~ K

  • Reply ana sofia August 10, 2014 at 9:15 pm

    This was such a pleasure to read, it was truly eye opening and has brought alot of thought to mind, particularly the lobster example. Jealousy and hate unfortunately is a very common trait amongst everyone, I just wish everyone could learn to be more supportive of one another. The world would be a much better and happier place to live in.

    Love, Ana
    anasofiachic.blogspot.co.uk
    X

  • Reply Amy August 10, 2014 at 9:31 pm

    I think it’s a case of some people ruining it for the rest in youtube’s case. There are many perfectly innocent reasons why people want to comment anonymously but in order to stop the hate on there I guess they got to do what they got to do!

    Amy at Amy & More

    • Reply Corinne August 12, 2014 at 9:02 pm

      I 100% agree!

  • Reply Akaleistar August 11, 2014 at 12:00 am

    This is so interesting! Accountability is dangerously lacking on the internet, but I don’t think signing in with your personal profile is going to stop the bullying. It might help a little, but I think the bigger issue is that you don’t see the people you are interacting with and that somehow makes the other users not real. Perhaps the biggest problem with internet bullying is that people feel justified in their criticisms. The mainstream media has set the standard for tearing people apart one headline at a time, so should anyone be surprised that this attitude is being copied?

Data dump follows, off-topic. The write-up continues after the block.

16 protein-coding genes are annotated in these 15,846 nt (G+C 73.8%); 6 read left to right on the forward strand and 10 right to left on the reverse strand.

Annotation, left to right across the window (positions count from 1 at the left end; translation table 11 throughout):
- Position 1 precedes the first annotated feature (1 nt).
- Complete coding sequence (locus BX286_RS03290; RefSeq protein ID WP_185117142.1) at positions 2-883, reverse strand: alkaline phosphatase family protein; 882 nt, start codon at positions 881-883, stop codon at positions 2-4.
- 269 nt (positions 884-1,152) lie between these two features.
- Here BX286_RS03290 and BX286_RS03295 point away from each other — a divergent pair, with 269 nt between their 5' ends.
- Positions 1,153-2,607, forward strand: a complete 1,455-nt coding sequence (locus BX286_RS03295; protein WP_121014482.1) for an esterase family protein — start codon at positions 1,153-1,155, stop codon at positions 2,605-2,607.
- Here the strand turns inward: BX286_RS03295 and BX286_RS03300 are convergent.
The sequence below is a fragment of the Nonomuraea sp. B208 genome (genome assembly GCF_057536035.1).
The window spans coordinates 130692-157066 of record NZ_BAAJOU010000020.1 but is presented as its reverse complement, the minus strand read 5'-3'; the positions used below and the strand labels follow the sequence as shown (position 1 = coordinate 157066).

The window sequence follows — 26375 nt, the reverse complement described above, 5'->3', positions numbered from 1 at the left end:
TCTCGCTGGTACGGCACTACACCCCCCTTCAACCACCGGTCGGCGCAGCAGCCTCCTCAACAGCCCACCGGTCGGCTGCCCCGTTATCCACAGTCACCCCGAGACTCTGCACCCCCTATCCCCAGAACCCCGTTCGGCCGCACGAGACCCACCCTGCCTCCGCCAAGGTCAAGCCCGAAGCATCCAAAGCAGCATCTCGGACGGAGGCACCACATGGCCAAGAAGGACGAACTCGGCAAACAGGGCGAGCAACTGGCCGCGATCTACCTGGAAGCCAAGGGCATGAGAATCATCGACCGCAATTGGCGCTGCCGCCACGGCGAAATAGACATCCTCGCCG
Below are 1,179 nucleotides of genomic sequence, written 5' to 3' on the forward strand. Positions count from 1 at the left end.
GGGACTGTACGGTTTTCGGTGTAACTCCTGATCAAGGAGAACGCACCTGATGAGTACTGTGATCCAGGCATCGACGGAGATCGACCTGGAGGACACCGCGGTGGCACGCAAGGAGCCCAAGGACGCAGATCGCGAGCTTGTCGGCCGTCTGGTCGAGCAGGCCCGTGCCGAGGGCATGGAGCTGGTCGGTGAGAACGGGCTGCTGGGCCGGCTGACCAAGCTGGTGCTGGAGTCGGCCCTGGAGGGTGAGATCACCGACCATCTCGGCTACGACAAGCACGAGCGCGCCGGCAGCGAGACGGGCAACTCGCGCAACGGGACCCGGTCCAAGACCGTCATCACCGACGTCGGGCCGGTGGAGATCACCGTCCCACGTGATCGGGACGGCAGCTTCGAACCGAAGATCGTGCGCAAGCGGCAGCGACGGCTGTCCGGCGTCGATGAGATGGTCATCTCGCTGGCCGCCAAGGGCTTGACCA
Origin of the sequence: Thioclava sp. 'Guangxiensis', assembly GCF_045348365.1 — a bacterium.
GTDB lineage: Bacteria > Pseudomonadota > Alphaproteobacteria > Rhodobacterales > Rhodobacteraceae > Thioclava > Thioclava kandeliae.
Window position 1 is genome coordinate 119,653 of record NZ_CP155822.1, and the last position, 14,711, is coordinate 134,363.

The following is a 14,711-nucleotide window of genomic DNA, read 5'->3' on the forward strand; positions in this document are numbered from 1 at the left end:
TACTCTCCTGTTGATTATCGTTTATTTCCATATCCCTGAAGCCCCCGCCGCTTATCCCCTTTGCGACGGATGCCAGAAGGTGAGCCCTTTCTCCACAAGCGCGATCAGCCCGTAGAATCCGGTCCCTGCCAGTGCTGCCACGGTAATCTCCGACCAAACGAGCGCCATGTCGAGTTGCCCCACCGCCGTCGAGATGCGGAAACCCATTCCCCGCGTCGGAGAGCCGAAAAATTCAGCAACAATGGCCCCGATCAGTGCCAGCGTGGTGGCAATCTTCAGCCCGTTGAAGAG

• Reply Corinne August 12, 2014 at 9:02 pm

      You’re right, it’s scary how people can feel so justified in their criticisms then and mainstream media do lead it to some extent.

  • Reply Jasmine August 11, 2014 at 8:31 am

    I think that Internet fosters coward actions. On the other hand, I fear the lack of privacy. It’s a difficult issue to tackle. What I can’t understand is that hatred against others…

    Jasmine x
    For a Real Woman
    So easy Spanish!

    • Reply Corinne August 12, 2014 at 9:05 pm

      It can be such intense hate too!

  • Reply Amber August 11, 2014 at 9:42 pm